When the Canadian government announced last October that it would be allocating additional PCS wireless spectrum through an open auction, it did so because it believed, “our open entry policy will foster competition, provide opportunities for existing companies to get additional spectrum and will open up opportunities for new entrants with viable business plans.”
Analysts, however, say last month’s auction will not succeed in increasing the amount of competitors provisioning wireless services to Canadians.
Though the five winners of the available 52 licences did contribute almost $1.5 billion to Industry Canada’s coffers, neither of the two new entrants vying for spectrum managed to secure any of the most prized licences. The result is that Canada is still left with only four major PCS carriers to compete for customer contracts.
Of the two new entrants, Montreal’s W2N Inc., led by entrepreneur Joe Church, paid slightly more than $11 million for three licences in B.C., Alberta and eastern Quebec. The second, a numbered Nova Scotia company backed by Westwood, Kan.-based Sprint Corp., dropped out of the race entirely after complaining that bids for the lucrative southern Ontario region were becoming too high.
Canada’s three largest mobile carriers, Mississauga, Ont.’s Bell Mobility, Calgary’s Telus Mobility, and Toronto’s Rogers AT&T Wireless spent more than $1.2 billion (or 83 per cent of the auction’s total revenues) to split the four blocks of available spectrum in the southern Ontario region, which encompasses the vital Greater Toronto Area.
Without the customer base located in southern Ontario spectrum, analysts don’t believe W2N will be able to sustain the costs necessary to built out its planned data-centric network.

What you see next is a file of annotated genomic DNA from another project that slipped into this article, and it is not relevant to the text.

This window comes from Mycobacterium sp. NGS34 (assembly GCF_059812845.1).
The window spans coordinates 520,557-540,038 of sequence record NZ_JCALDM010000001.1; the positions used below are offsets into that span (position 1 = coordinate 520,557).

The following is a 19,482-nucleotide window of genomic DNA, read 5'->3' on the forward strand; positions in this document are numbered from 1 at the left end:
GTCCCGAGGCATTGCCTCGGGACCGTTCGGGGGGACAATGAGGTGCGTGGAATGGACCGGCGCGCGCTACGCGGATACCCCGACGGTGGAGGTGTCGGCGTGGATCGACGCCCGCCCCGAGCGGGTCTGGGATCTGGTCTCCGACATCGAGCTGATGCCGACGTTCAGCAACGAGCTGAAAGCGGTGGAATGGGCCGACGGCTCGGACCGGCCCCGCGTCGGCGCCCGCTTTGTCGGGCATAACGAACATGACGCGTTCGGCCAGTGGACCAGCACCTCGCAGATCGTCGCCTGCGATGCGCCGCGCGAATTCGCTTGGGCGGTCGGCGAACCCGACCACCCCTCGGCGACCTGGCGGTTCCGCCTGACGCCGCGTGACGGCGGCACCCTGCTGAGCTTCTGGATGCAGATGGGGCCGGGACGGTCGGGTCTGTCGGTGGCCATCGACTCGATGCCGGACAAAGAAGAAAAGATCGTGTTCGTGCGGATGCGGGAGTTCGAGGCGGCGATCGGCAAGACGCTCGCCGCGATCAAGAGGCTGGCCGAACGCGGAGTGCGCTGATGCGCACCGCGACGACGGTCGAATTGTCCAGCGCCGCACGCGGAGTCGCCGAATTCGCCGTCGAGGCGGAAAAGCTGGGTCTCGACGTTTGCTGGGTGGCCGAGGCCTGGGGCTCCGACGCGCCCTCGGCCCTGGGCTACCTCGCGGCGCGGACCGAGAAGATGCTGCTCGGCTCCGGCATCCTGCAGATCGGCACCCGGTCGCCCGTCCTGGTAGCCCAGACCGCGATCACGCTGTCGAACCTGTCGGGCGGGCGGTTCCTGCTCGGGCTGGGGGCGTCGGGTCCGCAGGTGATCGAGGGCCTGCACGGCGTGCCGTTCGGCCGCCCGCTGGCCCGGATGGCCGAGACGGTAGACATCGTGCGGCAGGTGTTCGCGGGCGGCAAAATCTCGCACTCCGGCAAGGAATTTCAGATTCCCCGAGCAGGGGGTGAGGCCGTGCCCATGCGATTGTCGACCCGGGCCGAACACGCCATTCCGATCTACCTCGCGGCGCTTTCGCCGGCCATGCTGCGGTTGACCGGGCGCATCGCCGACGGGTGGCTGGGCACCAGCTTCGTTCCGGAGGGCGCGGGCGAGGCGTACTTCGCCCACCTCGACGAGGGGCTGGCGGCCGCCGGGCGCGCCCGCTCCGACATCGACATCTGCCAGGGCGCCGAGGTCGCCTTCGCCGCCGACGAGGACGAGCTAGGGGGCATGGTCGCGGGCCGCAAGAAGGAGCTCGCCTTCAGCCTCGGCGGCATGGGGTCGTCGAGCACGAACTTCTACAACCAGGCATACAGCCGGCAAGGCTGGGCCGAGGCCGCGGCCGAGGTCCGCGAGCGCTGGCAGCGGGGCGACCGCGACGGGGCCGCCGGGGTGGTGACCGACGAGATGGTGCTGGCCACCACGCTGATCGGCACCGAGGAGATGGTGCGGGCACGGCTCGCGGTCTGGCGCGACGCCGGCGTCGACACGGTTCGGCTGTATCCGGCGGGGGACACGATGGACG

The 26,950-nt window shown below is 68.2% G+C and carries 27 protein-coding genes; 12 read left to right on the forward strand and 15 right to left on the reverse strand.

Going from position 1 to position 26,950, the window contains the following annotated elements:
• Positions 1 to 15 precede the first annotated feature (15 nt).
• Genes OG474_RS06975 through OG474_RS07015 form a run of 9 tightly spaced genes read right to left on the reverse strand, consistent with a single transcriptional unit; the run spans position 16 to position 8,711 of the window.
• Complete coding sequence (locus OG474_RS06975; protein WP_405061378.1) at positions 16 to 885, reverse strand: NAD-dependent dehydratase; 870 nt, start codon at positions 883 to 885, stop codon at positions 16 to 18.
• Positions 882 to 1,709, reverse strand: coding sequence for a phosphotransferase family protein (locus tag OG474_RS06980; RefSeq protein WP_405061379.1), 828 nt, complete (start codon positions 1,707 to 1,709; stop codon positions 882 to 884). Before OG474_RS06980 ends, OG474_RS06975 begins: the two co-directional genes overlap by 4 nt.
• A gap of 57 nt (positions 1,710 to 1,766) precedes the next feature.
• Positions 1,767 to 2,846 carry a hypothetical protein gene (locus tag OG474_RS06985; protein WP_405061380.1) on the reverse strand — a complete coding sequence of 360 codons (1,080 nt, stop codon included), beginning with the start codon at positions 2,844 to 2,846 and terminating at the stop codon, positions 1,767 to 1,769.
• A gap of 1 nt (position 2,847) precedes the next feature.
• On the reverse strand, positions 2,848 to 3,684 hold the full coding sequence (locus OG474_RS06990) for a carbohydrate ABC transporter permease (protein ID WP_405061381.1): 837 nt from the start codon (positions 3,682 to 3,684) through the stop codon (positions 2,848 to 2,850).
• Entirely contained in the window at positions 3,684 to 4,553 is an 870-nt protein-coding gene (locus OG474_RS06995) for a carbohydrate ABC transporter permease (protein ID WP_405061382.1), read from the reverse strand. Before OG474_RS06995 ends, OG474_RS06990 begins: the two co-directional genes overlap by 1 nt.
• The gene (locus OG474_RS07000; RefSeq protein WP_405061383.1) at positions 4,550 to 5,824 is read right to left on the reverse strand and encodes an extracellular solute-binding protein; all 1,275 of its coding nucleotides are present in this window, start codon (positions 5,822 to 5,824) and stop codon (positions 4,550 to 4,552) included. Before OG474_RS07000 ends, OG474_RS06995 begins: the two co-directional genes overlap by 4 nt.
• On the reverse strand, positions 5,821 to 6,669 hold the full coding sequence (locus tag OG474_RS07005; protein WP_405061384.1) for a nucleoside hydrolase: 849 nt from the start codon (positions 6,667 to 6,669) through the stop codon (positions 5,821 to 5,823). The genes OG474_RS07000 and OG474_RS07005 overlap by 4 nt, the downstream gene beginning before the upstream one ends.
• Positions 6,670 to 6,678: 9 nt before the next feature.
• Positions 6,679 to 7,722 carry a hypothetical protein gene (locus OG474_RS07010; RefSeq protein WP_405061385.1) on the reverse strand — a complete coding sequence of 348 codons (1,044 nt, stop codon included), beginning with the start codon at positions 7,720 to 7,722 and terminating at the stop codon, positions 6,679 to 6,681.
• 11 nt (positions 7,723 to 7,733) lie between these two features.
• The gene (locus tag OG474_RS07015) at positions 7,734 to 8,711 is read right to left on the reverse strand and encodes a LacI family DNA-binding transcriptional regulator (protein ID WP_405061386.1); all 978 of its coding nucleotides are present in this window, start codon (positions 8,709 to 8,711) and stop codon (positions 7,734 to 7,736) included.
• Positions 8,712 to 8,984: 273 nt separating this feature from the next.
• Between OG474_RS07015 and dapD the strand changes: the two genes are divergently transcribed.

“My gut feeling is the (infrastructure) is going to be too expensive to roll out the data services they want in Calgary and Alberta,” suggested Jeff Leiper, an auction analyst with Decima Research in Ottawa.
“Our prediction is that we’re probably going to see W2N try to sell this spectrum,” Leiper said, adding that Bell Mobility has already told him they are interested in acquiring the spectrum if W2N is selling.
Telecommunications analyst Eamon Hoey, of Fox-Hoey Consulting in Toronto, was less speculative.
“If Joe Church is successful with the licences that he’s got, I’ll eat my hat,” Hoey said bluntly.
Though Church said he is pleased to have won the three licences, he admitted, “It’s less than we expected and hoped to win, so now we’re assessing what we can do with these spectrum blocks.”
Before the auction even started, Church had expressed disappointment that Industry Canada had not set aside spectrum for new entrants and entrepreneurs.
When the original 1.9-Ghz PCS spectrum was allocated in what Church termed a “beauty pageant” in 1995, his previous company, LanSer Wireless, was refused a national 30-Mhz block. At the time, Industry Canada decided to only give Clearnet PCS (which was bought out by Telus Corp. late last year) and Montreal’s Microcell Telecommunications Inc. the 30Mhz of spectrum. The government held on to 40Mhz of spectrum it originally planned to distribute, with former Industry Minister John Manley noting, “the decision would promote a strong base from which to enhance competition in the provision of telecommunications services.”
Numbers not important